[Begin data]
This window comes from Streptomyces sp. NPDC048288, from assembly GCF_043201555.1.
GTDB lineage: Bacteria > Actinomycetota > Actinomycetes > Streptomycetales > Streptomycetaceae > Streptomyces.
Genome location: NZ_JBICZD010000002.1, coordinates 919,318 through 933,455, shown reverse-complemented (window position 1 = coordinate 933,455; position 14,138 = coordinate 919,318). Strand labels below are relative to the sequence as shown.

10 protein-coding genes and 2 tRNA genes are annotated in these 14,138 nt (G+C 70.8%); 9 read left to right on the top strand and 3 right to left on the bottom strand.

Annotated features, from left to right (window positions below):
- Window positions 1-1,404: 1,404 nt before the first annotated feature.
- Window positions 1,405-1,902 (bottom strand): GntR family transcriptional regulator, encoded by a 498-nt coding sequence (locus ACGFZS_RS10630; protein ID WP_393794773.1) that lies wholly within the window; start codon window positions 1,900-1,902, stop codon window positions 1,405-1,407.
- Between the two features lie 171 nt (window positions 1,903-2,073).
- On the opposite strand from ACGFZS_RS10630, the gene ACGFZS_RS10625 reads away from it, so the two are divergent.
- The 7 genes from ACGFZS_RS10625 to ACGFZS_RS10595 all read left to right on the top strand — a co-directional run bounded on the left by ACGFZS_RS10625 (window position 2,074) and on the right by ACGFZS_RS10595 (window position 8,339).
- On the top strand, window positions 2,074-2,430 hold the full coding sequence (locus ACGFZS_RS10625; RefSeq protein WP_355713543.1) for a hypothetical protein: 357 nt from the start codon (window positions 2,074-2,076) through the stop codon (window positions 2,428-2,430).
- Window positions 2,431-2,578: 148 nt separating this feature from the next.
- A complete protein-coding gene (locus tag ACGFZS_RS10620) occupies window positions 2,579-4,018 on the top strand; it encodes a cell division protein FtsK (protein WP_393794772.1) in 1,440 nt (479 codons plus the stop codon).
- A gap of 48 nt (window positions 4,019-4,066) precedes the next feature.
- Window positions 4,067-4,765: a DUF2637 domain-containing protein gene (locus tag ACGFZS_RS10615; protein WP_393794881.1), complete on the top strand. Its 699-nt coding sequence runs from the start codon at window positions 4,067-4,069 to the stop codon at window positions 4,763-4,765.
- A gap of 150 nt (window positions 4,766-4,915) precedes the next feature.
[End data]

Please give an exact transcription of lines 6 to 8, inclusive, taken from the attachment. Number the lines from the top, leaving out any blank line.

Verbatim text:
- Window positions 1-1,404: 1,404 nt before the first annotated feature.
- Window positions 1,405-1,902 (bottom strand): GntR family transcriptional regulator, encoded by a 498-nt coding sequence (locus ACGFZS_RS10630; protein ID WP_393794773.1) that lies wholly within the window; start codon window positions 1,900-1,902, stop codon window positions 1,405-1,407.
- Between the two features lie 171 nt (window positions 1,903-2,073).